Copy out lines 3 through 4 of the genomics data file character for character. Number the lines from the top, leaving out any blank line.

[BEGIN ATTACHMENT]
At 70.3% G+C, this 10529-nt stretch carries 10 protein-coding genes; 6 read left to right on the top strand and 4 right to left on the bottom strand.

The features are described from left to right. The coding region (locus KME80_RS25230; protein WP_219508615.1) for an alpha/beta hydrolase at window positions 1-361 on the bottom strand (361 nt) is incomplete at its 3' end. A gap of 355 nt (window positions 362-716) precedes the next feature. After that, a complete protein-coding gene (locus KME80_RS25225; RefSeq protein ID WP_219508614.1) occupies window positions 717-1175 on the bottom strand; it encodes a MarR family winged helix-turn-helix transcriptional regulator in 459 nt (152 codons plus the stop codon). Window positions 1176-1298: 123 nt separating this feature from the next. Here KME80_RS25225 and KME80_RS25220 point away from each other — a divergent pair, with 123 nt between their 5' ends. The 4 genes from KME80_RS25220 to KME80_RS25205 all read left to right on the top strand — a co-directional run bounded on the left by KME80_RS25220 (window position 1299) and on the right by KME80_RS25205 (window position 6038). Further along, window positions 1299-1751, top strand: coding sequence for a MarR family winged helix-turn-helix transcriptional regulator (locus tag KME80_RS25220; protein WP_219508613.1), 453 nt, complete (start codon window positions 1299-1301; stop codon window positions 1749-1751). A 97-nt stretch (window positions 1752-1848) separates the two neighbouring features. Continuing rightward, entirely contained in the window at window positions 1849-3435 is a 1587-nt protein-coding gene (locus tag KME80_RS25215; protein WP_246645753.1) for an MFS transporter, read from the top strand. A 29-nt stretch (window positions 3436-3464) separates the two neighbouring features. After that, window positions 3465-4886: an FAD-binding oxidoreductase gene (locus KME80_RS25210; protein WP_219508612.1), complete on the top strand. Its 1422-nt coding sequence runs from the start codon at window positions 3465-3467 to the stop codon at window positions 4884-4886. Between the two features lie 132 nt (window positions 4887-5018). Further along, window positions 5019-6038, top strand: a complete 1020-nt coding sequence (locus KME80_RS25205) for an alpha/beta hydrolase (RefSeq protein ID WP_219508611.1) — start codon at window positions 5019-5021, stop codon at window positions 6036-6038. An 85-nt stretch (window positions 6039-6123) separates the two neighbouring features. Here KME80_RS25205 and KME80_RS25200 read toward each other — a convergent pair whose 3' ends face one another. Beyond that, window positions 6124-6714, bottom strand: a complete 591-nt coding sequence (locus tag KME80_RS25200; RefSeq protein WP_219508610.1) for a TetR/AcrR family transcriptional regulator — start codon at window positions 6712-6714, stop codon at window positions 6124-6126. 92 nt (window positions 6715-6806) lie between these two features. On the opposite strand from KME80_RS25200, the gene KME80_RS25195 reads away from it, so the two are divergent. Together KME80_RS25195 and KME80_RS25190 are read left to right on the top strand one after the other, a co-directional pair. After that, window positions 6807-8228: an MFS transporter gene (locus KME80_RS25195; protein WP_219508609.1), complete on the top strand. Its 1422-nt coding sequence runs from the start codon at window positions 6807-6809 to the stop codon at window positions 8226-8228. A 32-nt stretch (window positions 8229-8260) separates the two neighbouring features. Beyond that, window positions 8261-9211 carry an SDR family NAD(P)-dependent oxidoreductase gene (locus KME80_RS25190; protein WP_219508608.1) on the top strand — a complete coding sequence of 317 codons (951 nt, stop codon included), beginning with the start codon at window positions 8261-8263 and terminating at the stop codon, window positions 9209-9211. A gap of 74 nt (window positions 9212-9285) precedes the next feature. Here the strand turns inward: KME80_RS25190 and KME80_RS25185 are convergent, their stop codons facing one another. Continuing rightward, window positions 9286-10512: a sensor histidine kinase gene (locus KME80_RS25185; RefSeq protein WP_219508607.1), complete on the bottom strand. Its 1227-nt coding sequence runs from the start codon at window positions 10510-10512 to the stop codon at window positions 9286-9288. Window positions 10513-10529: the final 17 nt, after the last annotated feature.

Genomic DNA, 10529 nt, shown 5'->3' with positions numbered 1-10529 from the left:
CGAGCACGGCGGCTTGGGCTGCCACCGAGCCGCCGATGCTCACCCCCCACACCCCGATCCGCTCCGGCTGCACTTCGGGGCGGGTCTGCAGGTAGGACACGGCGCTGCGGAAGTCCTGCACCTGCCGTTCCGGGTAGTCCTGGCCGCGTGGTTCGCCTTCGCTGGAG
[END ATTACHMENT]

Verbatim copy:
Genomic DNA, 10529 nt, shown 5'->3' with positions numbered 1-10529 from the left:
CGAGCACGGCGGCTTGGGCTGCCACCGAGCCGCCGATGCTCACCCCCCACACCCCGATCCGCTCCGGCTGCACTTCGGGGCGGGTCTGCAGGTAGGACACGGCGCTGCGGAAGTCCTGCACCTGCCGTTCCGGGTAGTCCTGGCCGCGTGGTTCGCCTTCGCTGGAG